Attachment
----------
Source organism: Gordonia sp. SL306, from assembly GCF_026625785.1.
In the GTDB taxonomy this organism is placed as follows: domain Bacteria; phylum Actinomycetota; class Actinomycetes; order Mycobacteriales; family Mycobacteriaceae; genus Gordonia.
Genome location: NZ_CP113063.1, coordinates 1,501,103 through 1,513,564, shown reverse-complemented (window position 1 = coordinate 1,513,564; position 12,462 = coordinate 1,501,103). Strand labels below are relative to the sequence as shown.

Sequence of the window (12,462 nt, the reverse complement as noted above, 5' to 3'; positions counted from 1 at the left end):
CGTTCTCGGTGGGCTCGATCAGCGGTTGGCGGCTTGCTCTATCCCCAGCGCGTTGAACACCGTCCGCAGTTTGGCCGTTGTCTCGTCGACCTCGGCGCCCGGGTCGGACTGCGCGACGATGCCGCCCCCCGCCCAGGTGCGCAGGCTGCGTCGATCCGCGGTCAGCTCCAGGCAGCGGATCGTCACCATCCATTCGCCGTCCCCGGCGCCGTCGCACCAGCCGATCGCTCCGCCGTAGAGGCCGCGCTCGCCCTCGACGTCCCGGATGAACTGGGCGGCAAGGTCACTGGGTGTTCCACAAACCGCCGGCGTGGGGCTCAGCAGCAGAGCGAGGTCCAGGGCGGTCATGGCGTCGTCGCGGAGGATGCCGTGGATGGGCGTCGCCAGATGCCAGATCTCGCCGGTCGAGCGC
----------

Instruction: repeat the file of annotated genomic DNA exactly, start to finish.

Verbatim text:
Source organism: Gordonia sp. SL306, from assembly GCF_026625785.1.
In the GTDB taxonomy this organism is placed as follows: domain Bacteria; phylum Actinomycetota; class Actinomycetes; order Mycobacteriales; family Mycobacteriaceae; genus Gordonia.
Genome location: NZ_CP113063.1, coordinates 1,501,103 through 1,513,564, shown reverse-complemented (window position 1 = coordinate 1,513,564; position 12,462 = coordinate 1,501,103). Strand labels below are relative to the sequence as shown.

Sequence of the window (12,462 nt, the reverse complement as noted above, 5' to 3'; positions counted from 1 at the left end):
CGTTCTCGGTGGGCTCGATCAGCGGTTGGCGGCTTGCTCTATCCCCAGCGCGTTGAACACCGTCCGCAGTTTGGCCGTTGTCTCGTCGACCTCGGCGCCCGGGTCGGACTGCGCGACGATGCCGCCCCCCGCCCAGGTGCGCAGGCTGCGTCGATCCGCGGTCAGCTCCAGGCAGCGGATCGTCACCATCCATTCGCCGTCCCCGGCGCCGTCGCACCAGCCGATCGCTCCGCCGTAGAGGCCGCGCTCGCCCTCGACGTCCCGGATGAACTGGGCGGCAAGGTCACTGGGTGTTCCACAAACCGCCGGCGTGGGGCTCAGCAGCAGAGCGAGGTCCAGGGCGGTCATGGCGTCGTCGCGGAGGATGCCGTGGATGGGCGTCGCCAGATGCCAGATCTCGCCGGTCGAGCGC